Obituary of John V. Taylor

I have been reading around Process Theology again, and once more I’m struck by the power and vision of John Taylor’s The Go-Between God. This led me on to reading his obituary for the first time. It’s here. Here’s a taster:

John Taylor, who has died aged 86, was Bishop of Winchester between 1975 and 1985, chairman of the Church of England Doctrine Commission from 1978 until 1985, and one of the great missionaries of his generation. Convinced that Christians should leave their church boundaries to listen and think much harder, he pleaded with a startled General Synod to “go into no man’s land, for the strange meeting, as Wilfred Owen would have described it”.Taylor’s God was cosmic and also worshipped by non-Christians. He felt that there were many, like the novelist George Eliot, who saw that God was to be experienced outside the church.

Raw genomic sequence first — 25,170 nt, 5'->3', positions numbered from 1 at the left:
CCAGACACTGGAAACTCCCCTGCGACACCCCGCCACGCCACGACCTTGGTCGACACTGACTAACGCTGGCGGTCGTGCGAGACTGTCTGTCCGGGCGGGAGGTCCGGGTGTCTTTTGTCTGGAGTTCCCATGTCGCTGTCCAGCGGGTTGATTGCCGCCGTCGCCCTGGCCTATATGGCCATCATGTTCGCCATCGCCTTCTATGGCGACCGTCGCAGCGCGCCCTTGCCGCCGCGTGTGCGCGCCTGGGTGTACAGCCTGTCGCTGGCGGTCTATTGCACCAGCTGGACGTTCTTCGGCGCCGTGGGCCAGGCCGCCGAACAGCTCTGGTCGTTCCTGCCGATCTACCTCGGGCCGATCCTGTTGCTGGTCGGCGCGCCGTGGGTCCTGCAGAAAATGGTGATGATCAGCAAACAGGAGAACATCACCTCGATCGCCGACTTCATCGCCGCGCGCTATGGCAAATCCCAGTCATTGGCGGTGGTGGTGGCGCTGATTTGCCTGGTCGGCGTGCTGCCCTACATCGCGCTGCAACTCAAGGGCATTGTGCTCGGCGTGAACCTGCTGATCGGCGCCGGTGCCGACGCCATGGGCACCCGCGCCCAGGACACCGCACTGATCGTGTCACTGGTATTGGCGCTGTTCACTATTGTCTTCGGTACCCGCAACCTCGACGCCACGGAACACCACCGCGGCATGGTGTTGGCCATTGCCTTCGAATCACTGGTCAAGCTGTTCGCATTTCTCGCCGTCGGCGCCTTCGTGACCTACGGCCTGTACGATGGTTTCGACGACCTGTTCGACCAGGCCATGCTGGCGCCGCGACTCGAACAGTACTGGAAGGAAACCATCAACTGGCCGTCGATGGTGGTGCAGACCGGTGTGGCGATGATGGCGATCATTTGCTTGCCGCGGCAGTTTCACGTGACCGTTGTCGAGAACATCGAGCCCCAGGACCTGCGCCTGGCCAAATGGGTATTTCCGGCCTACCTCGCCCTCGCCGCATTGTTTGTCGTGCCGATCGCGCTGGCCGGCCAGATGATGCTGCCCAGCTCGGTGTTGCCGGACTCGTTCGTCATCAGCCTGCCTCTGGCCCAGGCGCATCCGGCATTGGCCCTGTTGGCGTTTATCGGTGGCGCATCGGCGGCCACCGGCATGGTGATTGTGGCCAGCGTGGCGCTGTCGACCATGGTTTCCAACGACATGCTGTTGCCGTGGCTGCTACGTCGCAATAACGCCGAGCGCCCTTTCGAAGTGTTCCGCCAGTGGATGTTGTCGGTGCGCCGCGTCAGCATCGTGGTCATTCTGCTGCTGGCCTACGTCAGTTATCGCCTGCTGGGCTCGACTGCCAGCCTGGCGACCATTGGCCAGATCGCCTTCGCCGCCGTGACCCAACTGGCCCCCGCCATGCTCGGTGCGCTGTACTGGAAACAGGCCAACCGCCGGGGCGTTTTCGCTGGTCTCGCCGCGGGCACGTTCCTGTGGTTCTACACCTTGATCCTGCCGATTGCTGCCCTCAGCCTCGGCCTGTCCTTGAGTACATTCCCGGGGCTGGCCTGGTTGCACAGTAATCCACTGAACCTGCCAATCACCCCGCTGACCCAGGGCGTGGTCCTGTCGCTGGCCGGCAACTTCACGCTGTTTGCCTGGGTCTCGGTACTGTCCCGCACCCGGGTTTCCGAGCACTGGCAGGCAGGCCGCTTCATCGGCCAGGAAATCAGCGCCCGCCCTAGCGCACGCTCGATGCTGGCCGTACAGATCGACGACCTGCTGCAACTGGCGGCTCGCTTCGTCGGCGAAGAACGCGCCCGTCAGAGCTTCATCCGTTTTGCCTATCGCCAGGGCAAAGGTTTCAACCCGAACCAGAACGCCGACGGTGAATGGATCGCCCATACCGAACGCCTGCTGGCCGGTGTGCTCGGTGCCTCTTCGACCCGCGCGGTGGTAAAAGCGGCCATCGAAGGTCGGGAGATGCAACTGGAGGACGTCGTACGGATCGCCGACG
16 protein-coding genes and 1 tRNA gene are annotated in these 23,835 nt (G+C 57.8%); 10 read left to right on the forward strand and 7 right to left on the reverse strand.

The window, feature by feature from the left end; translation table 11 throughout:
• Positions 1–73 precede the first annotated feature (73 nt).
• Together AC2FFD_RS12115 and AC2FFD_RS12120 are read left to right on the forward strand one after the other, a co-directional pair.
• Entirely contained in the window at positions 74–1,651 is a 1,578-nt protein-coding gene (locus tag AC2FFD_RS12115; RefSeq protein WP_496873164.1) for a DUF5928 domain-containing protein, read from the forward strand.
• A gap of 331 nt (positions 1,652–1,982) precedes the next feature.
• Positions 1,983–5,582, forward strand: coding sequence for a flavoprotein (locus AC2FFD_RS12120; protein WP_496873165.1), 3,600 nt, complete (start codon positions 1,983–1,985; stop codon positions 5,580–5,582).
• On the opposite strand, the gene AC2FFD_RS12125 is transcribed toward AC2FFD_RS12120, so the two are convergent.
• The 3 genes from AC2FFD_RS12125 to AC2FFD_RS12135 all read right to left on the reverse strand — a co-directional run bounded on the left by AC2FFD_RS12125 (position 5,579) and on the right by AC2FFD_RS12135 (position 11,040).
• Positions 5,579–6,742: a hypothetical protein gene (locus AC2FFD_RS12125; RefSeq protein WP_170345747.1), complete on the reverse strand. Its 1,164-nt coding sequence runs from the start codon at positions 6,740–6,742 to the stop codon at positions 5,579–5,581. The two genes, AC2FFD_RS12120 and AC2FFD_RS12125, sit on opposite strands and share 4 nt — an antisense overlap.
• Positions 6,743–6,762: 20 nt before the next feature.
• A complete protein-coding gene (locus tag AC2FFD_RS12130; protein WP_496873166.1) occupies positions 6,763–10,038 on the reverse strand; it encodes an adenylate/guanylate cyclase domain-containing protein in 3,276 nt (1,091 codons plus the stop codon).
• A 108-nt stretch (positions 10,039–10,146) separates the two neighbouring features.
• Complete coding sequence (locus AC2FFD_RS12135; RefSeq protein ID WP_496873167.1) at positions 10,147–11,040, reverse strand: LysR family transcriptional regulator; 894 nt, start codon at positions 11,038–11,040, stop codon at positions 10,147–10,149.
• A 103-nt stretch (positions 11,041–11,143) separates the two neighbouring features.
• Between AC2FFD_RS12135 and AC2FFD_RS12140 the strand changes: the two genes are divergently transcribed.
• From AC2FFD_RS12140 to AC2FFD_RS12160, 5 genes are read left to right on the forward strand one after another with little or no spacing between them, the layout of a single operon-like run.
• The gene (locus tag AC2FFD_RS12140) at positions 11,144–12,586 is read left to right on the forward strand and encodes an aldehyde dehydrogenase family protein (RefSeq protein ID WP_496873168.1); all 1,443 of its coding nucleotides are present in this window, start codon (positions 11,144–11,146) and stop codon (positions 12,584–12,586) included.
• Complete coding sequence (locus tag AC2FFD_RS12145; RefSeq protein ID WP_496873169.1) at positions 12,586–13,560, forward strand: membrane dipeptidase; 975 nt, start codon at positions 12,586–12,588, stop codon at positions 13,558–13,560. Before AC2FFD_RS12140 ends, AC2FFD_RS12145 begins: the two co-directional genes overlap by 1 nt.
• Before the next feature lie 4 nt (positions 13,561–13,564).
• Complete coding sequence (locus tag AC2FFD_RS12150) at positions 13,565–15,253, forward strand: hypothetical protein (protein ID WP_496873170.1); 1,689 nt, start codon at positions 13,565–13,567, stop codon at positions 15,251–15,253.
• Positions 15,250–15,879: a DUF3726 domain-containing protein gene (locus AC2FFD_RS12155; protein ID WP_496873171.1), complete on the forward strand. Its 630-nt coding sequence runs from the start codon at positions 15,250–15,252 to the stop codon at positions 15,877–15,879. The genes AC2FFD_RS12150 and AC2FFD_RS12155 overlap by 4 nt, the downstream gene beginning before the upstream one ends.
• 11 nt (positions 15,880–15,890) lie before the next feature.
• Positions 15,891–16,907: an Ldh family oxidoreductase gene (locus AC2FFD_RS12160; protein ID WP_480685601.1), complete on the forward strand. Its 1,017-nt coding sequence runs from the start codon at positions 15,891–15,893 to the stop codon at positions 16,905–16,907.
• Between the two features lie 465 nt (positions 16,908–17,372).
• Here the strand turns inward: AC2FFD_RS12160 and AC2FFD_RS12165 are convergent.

Tags: , ,

3 Responses to “Obituary of John V. Taylor”

  1. Shirley Johnson Says:

    Dear Tom:

    You may also like a book called, Reimagining Christianity by Rev. Dr. Alan Jones. I actually found it in my local library. He was born into a working class family in suburban London in 1940, and ended up as Dean of the Episcopal Grace Cathedral in San Francisco.
    Here is a quotation:

    Alongside the pain of the world there is abiding joy and peace.
    Peregrinatio – pilgrimage – is a kind of journey for those who feel far from home and are in a state of exile. And all pro amore Christi (for the love of Christ). The cost? Becoming a stranger to all that is familiar and safe. The enemy of peregrinatio is thoughts that encourage us to be competitive and comparative, or anything that makes us lose touch with gratitude and wonder. Those who belong to any tradition or none who, for the sake of love, are on pilgrimage are my brothers and sisters, my community.
    With warmest greetings

  2. tomravetz Says:

    Hi, thanks for this. I’ve put it on my ‘Library’ list, and will see where I can find it. Tom

  3. Kevin Street Says:

    Just how many years is John V Taylor ahead of his time – or church?